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Wood and Bark Properties of Spruce PineAuthor(s): F. G. Manwiller
Source: USDA Forest Service Research Paper SO-78 25 pp.
Publication Series: Scientific Journal (JRNL)
PDF: Download Publication (5.7 MB)
DescriptionWeighted stem averagees were determined for wood and bard of 72 trees representing the commercial range of Pinus glabra Walt. The trees were stratified into three age classes (15, 30, and 45 years) and two growth rates (averaging 4.9 and 9.0 rings per inch). Within-stem variation was determined from 1,269 earlywood and alte wood sampling points in the 72 stems. Tracheid length increased with tree age and averaged 0.2 mm. longer in fast-grown trees than in slow-grown. Tracheid diameter did not differ with age, but radial and tangential diameters averaged 2 to 4 μm. larger in fast-grown trees. Wall thickness did not differ with age; walls of fast-grown latewood tracheids averaged 0.27 μm. thicker than those from slow-grown stems. Tracheids near the pith were short, of small diamter, and had thin walls with large fibril angels; those near the bark were longest and had the greatest diameters, thickest walls, and smallest fibril angles. Extracted specific gravity did not differ with age class or growth rate in earlywood and latewood. However, wood specific gravity averaged lower in fast-grown trees (0.408 unextracted) than in slow-grown (0.422) because fast-grown trees contained a greater proportion of large-diameter, thin-walled earlywood tracheids. Bark specific gravity averaged 0.391 in slow-grown trees and 0.371 in fast-grown. Bark thickness increased with tree age. Wood chemical components did not vary with age class or growth rate, and mechanical properties did not differ greatly. Microtensile strength and longitudinal shrinkage of earlywood and latewood did not vary with position of stem. Green volumes and ovendry weights are tabulated for bark and wood components.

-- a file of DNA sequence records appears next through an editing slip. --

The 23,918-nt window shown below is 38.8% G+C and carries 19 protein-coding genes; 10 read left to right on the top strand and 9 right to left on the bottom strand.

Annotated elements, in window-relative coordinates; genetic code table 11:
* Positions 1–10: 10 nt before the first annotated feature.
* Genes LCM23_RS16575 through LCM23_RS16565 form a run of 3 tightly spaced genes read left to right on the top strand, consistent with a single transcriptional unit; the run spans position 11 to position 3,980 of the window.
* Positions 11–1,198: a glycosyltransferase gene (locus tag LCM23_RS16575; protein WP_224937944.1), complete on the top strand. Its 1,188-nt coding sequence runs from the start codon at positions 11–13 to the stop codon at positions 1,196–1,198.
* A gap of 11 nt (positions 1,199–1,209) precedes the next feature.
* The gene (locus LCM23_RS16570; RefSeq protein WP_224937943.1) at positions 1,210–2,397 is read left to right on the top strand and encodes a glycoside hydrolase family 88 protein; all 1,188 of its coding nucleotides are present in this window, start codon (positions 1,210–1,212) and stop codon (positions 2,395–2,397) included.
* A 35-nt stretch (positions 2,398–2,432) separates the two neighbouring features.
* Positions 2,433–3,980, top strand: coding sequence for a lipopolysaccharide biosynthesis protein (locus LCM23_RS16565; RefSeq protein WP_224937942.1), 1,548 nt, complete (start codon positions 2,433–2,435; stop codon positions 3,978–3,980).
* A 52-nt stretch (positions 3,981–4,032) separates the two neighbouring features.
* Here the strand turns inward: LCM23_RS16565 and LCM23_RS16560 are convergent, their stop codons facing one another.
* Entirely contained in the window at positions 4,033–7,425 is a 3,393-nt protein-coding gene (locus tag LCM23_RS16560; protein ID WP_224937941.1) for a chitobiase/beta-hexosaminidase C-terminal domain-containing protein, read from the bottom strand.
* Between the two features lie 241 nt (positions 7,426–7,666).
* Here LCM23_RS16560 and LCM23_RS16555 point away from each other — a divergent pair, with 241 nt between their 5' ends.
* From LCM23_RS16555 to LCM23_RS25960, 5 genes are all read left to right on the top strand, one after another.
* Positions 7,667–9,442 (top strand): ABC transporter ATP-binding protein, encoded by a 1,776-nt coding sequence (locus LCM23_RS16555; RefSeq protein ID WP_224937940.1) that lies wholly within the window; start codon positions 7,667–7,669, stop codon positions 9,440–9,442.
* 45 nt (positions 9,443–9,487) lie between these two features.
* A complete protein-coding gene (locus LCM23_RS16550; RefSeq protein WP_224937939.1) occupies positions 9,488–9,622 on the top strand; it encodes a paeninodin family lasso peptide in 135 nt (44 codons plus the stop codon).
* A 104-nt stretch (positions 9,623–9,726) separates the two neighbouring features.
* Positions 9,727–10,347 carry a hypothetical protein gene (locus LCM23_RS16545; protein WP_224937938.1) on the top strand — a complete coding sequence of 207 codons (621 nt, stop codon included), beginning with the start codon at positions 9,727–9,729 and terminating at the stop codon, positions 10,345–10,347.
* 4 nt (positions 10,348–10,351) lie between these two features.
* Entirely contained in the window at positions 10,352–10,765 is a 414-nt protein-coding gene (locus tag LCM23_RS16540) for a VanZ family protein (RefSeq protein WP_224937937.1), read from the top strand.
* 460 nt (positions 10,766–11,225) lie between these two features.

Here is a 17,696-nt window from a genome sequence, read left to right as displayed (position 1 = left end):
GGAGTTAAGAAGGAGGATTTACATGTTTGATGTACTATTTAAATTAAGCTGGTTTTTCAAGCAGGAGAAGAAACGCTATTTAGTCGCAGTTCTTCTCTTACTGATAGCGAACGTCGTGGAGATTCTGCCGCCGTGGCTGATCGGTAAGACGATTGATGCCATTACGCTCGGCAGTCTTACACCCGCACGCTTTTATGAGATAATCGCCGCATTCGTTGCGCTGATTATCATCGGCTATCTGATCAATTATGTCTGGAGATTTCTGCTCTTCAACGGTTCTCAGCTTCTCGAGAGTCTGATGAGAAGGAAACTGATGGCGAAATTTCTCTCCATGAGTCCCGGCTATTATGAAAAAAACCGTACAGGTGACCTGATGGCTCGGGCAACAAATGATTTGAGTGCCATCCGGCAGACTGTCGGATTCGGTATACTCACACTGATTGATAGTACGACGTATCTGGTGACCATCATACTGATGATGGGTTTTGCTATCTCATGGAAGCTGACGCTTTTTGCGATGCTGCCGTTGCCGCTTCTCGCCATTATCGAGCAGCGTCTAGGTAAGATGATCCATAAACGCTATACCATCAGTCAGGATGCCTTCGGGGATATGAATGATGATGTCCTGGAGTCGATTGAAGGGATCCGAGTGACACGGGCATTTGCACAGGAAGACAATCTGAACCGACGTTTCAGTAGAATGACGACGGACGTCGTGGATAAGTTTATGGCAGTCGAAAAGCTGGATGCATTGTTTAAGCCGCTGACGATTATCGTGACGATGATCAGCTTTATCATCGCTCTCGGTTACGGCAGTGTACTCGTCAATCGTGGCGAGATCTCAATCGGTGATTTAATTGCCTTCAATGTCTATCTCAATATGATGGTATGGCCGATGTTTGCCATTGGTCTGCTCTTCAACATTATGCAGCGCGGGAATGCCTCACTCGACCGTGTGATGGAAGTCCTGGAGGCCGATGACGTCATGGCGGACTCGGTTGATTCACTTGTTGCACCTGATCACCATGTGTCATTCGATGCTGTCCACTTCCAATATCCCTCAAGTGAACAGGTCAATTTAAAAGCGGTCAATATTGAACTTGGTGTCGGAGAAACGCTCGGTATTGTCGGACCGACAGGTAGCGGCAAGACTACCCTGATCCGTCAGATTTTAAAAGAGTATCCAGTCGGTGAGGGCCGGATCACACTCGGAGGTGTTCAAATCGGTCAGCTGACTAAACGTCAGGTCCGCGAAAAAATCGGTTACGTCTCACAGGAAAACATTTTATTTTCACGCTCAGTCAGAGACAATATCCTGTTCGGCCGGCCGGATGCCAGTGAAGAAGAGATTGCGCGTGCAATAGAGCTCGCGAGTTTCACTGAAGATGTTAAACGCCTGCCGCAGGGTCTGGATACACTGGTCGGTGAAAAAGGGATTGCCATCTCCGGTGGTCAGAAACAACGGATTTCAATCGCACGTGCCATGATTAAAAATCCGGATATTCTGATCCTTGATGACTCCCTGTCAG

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CitationManwiller, F. G. 1972. Wood and Bark Properties of Spruce Pine. USDA Forest Service Research Paper SO-78 25 pp.
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